We Love Bees!
Honey bees are incredible little bugs! They are the only insects that produce a food consumed by humans (pretty cool, huh?) – HONEY! Honey is produced in one of the busiest yet most efficient factories in the world — a beehive.
Don’t Worry. Bee Happy.
This page is dedicated to our passion for bees and beekeeping! Here you will find a list of resources such as bee organizations, websites, and unique facts that we feel everyone would benefit from knowing! Please note, this page is intended to be fun and informative and in no way is Somedia Solutions responsible for improper facts or statistics. Beeeeee happy!
What’s with the logo? Our logo is a beehive with a bee buzzing around it. It might be obvious that we love bees – but if you’re wondering why we love them so much, Melanie wrote a blog about it. “What’s With The Beehive?”
Here are a few other facts you may not know about bees:
– Beat their wings 180 times per second
– There are 40,000-70,000 bees in an average hive
– A bee can fly about 8.5 miles
– Honey bees are reluctant to sting – once they lose their stinger they’ll die.
– Bees see all color humans do except red and they can also see ultraviolet.
– Bees can detect events separated by 1/300 of a second, about six times faster than human perception
– Worker bees live about 8 weeks during the summer before hiding away for the fall. The queen bee can live 2-8 years
– There are no drones in the hive during the winter: the worker bees push them out in the fall
– All worker bees are female
– Honey comb cells contain Nectar (or honey), pollen, or brood (eggs, larvae, or pupae)
– The queen bee must eat about 80 times her own weight every day to produce 2,000 eggs.
– To produce 1 pound of honey requires somewhere around 25,000 trips between the hive and the flowers
– A pound of honey contains the essence of about 2 million flowers
– Without the services provided by honey bees, many of our foods from flowering plants (Like apples, cucumbers, zucchini, okra, pumpkins) would not be available – There are more than 20,000 species of bee, and they are found on every continent.
– A honey bee flies about 15 miles per hour
– The hive box in which honey is stored is called the “super”
THIS is a pretty big deal.
A world without honeybees would also mean a world without fruits, vegetables, nuts, and seeds. Read more: http:// www.businessinsider.com/the-world-without-honeybees-2013-6?op=1#ixzz2f6f03YQy
The bad news is, Colony Collapse Disorder (which threatens both bees and humans), is a problem nowhere near solved http://www.buffalonews.com/opinion/ colonies-collapsing-many-factors-linked-to-dramatic-disappearance-of- honeybees-20130901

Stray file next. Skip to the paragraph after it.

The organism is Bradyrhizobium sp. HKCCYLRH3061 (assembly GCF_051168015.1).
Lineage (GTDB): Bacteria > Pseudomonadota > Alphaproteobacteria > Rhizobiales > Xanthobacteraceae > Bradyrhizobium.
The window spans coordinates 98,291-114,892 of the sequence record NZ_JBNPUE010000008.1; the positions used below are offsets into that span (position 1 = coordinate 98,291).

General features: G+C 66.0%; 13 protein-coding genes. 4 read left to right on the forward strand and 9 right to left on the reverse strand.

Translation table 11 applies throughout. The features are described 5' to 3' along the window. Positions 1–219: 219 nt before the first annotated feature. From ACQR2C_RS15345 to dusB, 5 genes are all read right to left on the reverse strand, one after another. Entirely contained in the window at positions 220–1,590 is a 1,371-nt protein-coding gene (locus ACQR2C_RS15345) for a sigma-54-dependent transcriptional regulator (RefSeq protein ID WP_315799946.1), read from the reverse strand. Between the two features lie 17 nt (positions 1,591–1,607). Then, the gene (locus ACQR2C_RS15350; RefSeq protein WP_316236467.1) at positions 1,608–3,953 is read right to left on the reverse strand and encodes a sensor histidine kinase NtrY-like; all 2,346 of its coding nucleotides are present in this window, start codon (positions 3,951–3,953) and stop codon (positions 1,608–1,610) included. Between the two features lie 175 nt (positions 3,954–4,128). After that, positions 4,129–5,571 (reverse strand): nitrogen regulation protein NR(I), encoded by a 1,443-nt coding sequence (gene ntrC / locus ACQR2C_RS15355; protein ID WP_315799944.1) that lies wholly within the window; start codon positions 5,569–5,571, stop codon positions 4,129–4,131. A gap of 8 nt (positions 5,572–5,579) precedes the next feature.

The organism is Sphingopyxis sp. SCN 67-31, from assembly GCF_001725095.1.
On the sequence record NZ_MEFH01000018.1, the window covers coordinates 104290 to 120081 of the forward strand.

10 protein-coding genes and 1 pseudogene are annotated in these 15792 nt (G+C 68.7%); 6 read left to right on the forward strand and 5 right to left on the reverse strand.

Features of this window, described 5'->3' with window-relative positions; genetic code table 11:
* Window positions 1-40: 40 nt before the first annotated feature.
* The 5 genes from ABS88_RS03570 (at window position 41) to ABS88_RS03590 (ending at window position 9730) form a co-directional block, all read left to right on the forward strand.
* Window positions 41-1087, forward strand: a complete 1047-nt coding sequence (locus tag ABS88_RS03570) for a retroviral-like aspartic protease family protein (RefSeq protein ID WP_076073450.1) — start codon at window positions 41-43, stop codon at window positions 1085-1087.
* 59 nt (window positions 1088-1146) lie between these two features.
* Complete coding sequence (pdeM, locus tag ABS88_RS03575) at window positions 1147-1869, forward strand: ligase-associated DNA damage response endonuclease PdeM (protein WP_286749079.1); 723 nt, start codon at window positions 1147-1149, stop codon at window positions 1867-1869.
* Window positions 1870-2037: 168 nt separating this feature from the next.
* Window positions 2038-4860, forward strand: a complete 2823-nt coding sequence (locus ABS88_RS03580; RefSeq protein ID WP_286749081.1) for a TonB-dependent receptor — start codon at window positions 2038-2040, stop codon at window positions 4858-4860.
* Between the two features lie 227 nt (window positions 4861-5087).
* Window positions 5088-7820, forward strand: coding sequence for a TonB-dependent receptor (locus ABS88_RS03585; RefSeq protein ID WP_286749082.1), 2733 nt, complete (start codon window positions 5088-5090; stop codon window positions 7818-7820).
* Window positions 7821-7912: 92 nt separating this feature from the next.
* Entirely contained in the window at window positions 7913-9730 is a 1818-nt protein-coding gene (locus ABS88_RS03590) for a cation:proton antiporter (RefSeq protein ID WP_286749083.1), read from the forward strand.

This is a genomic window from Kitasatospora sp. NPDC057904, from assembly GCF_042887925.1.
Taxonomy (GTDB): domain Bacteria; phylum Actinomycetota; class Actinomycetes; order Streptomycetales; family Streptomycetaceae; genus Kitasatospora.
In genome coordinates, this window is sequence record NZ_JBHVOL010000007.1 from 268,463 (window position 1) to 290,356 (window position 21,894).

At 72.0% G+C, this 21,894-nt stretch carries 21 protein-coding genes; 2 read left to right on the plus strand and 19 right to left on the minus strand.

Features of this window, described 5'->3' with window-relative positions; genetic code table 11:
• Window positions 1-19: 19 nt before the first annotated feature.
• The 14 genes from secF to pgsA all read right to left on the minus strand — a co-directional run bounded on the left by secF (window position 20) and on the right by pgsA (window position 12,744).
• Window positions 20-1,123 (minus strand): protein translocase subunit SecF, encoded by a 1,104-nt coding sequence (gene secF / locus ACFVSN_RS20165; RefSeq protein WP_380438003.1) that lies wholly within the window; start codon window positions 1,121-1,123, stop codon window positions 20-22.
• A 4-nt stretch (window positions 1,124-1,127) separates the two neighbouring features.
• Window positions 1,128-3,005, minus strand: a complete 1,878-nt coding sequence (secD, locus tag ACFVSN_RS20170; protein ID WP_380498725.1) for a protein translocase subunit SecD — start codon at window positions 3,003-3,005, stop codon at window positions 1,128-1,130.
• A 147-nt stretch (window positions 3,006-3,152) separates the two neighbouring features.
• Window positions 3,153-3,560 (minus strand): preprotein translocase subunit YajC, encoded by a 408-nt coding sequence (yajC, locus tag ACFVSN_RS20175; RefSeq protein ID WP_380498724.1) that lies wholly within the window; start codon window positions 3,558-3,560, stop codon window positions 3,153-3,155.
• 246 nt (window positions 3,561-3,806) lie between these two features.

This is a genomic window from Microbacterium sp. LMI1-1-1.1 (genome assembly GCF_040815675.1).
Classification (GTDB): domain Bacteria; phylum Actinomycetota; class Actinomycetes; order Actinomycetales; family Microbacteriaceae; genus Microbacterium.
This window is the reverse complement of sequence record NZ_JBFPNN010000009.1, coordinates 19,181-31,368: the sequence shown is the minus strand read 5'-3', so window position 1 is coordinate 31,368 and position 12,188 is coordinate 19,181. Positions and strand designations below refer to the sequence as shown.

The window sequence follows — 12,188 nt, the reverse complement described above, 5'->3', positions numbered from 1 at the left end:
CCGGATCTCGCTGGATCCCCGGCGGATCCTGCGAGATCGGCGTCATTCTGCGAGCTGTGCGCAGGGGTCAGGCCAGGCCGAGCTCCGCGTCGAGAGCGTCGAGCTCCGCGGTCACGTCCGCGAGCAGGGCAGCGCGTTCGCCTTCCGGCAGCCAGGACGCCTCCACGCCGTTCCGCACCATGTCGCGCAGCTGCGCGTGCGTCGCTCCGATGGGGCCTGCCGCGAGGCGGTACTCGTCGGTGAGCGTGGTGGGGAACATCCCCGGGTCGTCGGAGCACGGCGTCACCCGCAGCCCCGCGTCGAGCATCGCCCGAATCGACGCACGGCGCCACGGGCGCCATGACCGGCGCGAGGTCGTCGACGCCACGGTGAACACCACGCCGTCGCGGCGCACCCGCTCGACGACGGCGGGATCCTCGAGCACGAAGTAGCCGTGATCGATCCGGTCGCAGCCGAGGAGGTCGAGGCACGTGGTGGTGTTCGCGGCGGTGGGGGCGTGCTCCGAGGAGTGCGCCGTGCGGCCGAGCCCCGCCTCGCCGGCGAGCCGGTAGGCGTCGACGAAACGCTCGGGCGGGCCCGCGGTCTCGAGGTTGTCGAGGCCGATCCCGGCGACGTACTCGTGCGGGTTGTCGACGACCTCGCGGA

Links to Bee Organizations and Clubs
- American Beekeeping Federation
- Bees for Development
- Georgia Beekeepers Association
- Cherokee Beekeepers’ Club
- Metro Atlanta Beekeepers Association
- Forsyth County Beekeepers Club
Why Are Bees So Important?
Bees pollinate 1/3 of the world’s food. Bee pollination is responsible for $15 billion in added crop value, particularly for specialty crops such as almonds and other nuts, berries, fruits, and vegetables. About one mouthful in three in the diet directly or indirectly benefits from honey bee pollination.
While there are native pollinators (honey bees came from the Old World with European colonists), honey bees are more prolific and the easiest to manage for the large scale pollination that U.S. agriculture requires.
In California, the almond crop alone uses 1.3 million colonies of bees, approximately one half of all honey bees in the United States, and this need is projected to grow to 1.5 million colonies by 2010.
Nectar itself is composed mainly of sucrose and water. Bees add enzymes that create additional chemical compounds, inverting the sucrose into fructose and glucose, and then evaporate the water so that the resulting product will resist spoiling.
Hence, honey is a source of carbohydrates, containing:
The vitamins present in honey are B6, thiamin, niacin, riboflavin, pantothenic acid and certain amino acids. The minerals found in honey include calcium, copper, iron, magnesium, manganese, phosphorus, potassium, sodium and zinc. I learned that “conductivity” is an indirect way of measuring the mineral content of a honey. Manuka honey has a higher than normal conductivity — about 4 times that of normal flower honeys. The higher the conductivity, the better the value of the honey.
This natural sweetener has antioxidants, is fat free, cholesterol free, and sodium free!